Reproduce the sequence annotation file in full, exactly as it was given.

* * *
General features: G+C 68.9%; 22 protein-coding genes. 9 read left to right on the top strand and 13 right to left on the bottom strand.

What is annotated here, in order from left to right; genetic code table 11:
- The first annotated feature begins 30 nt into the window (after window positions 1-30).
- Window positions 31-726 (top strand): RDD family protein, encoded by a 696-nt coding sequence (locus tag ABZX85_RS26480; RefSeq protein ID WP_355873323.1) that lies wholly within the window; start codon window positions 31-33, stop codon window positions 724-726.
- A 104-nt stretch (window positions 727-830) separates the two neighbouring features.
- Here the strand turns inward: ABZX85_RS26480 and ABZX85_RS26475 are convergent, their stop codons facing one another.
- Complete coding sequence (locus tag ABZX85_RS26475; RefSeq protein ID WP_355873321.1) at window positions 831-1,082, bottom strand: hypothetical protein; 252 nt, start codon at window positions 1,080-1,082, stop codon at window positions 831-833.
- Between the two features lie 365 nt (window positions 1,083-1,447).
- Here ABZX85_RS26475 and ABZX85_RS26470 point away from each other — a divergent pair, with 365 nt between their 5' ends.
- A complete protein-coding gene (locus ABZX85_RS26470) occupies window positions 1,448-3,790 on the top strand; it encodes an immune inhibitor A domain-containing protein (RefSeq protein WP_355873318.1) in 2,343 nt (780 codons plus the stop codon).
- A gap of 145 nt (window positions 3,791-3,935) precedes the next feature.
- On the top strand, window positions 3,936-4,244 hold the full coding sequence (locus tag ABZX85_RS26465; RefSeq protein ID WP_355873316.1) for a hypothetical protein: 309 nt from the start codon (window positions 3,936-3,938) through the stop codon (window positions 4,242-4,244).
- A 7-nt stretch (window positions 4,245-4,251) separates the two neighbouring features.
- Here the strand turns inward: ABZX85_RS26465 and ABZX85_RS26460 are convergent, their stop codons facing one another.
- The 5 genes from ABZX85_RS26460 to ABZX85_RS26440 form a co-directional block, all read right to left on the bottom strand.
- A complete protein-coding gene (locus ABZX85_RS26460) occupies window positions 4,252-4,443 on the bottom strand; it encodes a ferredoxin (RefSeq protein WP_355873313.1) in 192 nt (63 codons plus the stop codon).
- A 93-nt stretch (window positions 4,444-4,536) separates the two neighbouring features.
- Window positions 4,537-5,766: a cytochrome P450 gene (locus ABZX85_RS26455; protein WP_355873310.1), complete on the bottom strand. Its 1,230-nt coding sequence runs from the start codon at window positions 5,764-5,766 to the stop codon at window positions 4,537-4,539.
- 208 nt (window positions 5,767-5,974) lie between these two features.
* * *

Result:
General features: G+C 68.9%; 22 protein-coding genes. 9 read left to right on the top strand and 13 right to left on the bottom strand.

What is annotated here, in order from left to right; genetic code table 11:
- The first annotated feature begins 30 nt into the window (after window positions 1-30).
- Window positions 31-726 (top strand): RDD family protein, encoded by a 696-nt coding sequence (locus tag ABZX85_RS26480; RefSeq protein ID WP_355873323.1) that lies wholly within the window; start codon window positions 31-33, stop codon window positions 724-726.
- A 104-nt stretch (window positions 727-830) separates the two neighbouring features.
- Here the strand turns inward: ABZX85_RS26480 and ABZX85_RS26475 are convergent, their stop codons facing one another.
- Complete coding sequence (locus tag ABZX85_RS26475; RefSeq protein ID WP_355873321.1) at window positions 831-1,082, bottom strand: hypothetical protein; 252 nt, start codon at window positions 1,080-1,082, stop codon at window positions 831-833.
- Between the two features lie 365 nt (window positions 1,083-1,447).
- Here ABZX85_RS26475 and ABZX85_RS26470 point away from each other — a divergent pair, with 365 nt between their 5' ends.
- A complete protein-coding gene (locus ABZX85_RS26470) occupies window positions 1,448-3,790 on the top strand; it encodes an immune inhibitor A domain-containing protein (RefSeq protein WP_355873318.1) in 2,343 nt (780 codons plus the stop codon).
- A gap of 145 nt (window positions 3,791-3,935) precedes the next feature.
- On the top strand, window positions 3,936-4,244 hold the full coding sequence (locus tag ABZX85_RS26465; RefSeq protein ID WP_355873316.1) for a hypothetical protein: 309 nt from the start codon (window positions 3,936-3,938) through the stop codon (window positions 4,242-4,244).
- A 7-nt stretch (window positions 4,245-4,251) separates the two neighbouring features.
- Here the strand turns inward: ABZX85_RS26465 and ABZX85_RS26460 are convergent, their stop codons facing one another.
- The 5 genes from ABZX85_RS26460 to ABZX85_RS26440 form a co-directional block, all read right to left on the bottom strand.
- A complete protein-coding gene (locus ABZX85_RS26460) occupies window positions 4,252-4,443 on the bottom strand; it encodes a ferredoxin (RefSeq protein WP_355873313.1) in 192 nt (63 codons plus the stop codon).
- A 93-nt stretch (window positions 4,444-4,536) separates the two neighbouring features.
- Window positions 4,537-5,766: a cytochrome P450 gene (locus ABZX85_RS26455; protein WP_355873310.1), complete on the bottom strand. Its 1,230-nt coding sequence runs from the start codon at window positions 5,764-5,766 to the stop codon at window positions 4,537-4,539.
- 208 nt (window positions 5,767-5,974) lie between these two features.